Battle Ground Citizens for Better Schools meets at 6:30 p.m. Tuesday in the Battle Ground High School cafeteria to discuss campaigning for the April 23 vote.
• 2014: $24.4 million, which would cost taxpayers an estimated $4.49 per $1,000 of assessed property value.
• 2015: $25.4 million, for an estimated $4.52 per $1,000.
• 2016: $26.3 million, for an estimated $4.51 per $1,000.
• 2017: $27.3 million, for an estimated $4.46 per $1,000.
BATTLE GROUND -- The Battle Ground School District is taking a second shot at the same levy request that voters rejected this month.
In a packed meeting Monday that lasted seven hours, the board unanimously voted to put the four-year maintenance and operations levy on the April 23 ballot.
Battle Ground was the only district among 50 in the state to fail its maintenance and operations levy on Feb. 12. Only 46.52 percent of voters supported the levy; 53.48 percent voted "No."
Much is at stake if the levy does not pass April 23.
"If the levy doesn't pass the second time, the district attempts to balance the budget on its own," said MaryBeth Lynn, the district's assistant superintendent for finance and school operations. That means the district would have to cut $16.4 million from the current budget. She explained that the district also would lose another $6.1 million in levy equalization funds from the state. Battle Ground receives this money because it's a rural, property-poor district lacking an industrial base.
Tim Merlino, chief financial officer for Educational Service District 112, said that if the levy fails in April and the district does not balance the budget, the task of dissolving the district will be handed over to a financial oversight committee comprising him, a financial officer from another ESD and financial officers from the state Office of Superintendent of Public Instruction.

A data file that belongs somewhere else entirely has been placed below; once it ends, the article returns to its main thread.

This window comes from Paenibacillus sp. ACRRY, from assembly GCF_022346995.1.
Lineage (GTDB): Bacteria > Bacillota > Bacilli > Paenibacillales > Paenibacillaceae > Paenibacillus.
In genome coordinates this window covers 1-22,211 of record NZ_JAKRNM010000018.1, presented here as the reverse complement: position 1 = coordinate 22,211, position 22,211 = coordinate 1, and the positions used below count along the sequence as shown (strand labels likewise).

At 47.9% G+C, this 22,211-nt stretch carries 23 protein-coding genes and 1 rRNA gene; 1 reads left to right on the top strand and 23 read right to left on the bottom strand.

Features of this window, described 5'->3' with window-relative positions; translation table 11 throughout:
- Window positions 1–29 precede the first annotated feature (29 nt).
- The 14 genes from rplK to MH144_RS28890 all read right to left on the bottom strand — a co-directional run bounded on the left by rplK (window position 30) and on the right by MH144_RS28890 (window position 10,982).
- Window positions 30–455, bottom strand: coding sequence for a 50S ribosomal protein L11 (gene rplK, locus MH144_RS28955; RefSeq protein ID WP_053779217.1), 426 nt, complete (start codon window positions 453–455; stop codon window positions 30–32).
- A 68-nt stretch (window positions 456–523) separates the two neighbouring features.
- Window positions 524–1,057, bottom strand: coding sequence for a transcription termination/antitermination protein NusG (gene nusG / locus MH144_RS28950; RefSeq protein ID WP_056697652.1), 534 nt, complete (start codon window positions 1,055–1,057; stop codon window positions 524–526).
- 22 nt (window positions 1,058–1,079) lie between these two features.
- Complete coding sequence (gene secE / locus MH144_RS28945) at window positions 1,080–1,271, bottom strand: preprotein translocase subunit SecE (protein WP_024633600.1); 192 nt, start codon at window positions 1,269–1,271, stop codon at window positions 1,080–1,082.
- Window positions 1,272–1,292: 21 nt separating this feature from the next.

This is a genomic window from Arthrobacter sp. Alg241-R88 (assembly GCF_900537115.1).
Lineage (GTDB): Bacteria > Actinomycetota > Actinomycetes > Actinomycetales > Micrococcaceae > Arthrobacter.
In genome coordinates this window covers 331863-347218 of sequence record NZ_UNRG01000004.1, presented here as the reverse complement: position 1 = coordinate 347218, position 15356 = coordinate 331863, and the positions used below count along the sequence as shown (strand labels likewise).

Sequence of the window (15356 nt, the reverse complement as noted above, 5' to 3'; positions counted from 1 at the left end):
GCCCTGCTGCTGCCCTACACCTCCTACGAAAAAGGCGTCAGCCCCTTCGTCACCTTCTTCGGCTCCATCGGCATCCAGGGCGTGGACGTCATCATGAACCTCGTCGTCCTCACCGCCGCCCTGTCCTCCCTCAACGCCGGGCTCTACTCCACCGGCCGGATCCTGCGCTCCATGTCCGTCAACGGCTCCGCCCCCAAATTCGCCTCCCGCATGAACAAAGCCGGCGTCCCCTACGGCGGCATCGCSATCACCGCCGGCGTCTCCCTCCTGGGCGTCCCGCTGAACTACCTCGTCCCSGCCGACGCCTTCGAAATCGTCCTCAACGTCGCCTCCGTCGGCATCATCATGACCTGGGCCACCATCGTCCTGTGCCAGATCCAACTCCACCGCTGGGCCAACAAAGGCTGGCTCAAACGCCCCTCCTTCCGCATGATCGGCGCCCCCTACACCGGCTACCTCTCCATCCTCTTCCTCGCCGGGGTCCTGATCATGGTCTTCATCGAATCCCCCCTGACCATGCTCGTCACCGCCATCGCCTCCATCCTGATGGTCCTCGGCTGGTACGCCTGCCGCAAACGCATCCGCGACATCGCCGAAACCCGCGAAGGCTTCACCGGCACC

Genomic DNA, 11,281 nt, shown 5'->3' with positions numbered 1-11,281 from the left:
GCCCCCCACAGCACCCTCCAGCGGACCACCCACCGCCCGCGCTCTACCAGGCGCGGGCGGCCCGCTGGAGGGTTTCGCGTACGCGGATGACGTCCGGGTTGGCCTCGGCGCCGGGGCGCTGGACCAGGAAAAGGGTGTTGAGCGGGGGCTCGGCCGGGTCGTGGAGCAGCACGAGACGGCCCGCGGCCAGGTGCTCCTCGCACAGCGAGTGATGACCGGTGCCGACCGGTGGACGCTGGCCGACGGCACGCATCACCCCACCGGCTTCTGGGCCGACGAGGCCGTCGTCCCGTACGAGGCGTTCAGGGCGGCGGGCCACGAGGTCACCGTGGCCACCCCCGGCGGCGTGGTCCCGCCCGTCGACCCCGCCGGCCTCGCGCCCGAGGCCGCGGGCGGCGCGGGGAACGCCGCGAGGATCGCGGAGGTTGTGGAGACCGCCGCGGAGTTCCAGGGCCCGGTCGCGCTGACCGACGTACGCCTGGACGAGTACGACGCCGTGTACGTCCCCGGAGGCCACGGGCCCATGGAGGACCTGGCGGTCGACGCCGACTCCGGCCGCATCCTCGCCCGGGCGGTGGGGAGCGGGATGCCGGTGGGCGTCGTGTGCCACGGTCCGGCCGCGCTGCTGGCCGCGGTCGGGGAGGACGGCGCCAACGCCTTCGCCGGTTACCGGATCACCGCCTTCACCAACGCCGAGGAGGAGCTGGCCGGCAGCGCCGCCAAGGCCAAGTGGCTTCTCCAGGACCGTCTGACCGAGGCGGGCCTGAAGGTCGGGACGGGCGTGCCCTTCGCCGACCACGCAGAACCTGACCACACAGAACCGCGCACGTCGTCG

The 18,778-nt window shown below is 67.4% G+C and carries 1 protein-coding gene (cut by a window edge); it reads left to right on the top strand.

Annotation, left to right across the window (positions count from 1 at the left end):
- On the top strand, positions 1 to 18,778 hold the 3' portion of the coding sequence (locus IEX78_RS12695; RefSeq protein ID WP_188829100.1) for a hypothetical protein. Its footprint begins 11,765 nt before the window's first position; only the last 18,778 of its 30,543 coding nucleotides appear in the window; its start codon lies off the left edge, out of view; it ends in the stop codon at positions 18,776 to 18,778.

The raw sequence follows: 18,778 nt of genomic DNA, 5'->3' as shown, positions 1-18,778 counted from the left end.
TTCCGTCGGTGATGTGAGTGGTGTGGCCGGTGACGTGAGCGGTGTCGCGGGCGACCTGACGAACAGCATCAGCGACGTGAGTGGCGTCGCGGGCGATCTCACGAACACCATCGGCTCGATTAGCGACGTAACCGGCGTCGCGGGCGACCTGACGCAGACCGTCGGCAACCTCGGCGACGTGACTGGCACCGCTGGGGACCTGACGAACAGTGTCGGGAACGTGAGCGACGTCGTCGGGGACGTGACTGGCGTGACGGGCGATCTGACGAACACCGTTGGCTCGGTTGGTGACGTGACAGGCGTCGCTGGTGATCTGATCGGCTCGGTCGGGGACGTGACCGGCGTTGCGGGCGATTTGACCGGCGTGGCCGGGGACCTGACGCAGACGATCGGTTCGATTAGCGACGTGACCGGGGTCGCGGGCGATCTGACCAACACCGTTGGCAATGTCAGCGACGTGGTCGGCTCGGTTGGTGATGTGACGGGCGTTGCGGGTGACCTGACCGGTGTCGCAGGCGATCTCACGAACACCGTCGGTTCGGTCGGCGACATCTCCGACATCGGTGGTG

The district shares boundaries with eight other districts. A regional committee would draw new boundary lines to disperse the former Battle Ground students, but Merlino added, "We're premature with this discussion. Dissolution of a district is the final option."
If the levy fails on its second try, the district would have to wait until 2014 to put the levy before voters a third time, said John Idsinga, board president, and money could not be collected until spring 2015.
The board's vote was preceded by lengthy citizen comment.
"What's going to happen to your property values when people don't want to move here because the district isn't well-rated?" asked Rita Sanders, whose children attend the Tukes Valley schools. "Parents, business owners, Rotary, preschool parents, we need to rally behind the citizens group."
Lynda Carlsen, who has children in the district, said, "I've always voted yes on levies, but there isn't enough information out there."
Carlsen said she has concerns about losing instructional time to teacher prep time.
"What I'm hearing is, we have to cut $16 million to balance the budget. What does that involve?" asked Ron Richter.
"Historically, I've been a yes voter, but my kids are out of the system. I did vote no. I believe you need to lower the levy amount," said Gary Mills, who identified himself as a landlord.
The district in the north of Clark County has a history of not passing its levies on the first try. It's failed 14 maintenance and operations levies since 1983. Its last double-levy failure was in 2006.
"The work has just begun," said Idsinga.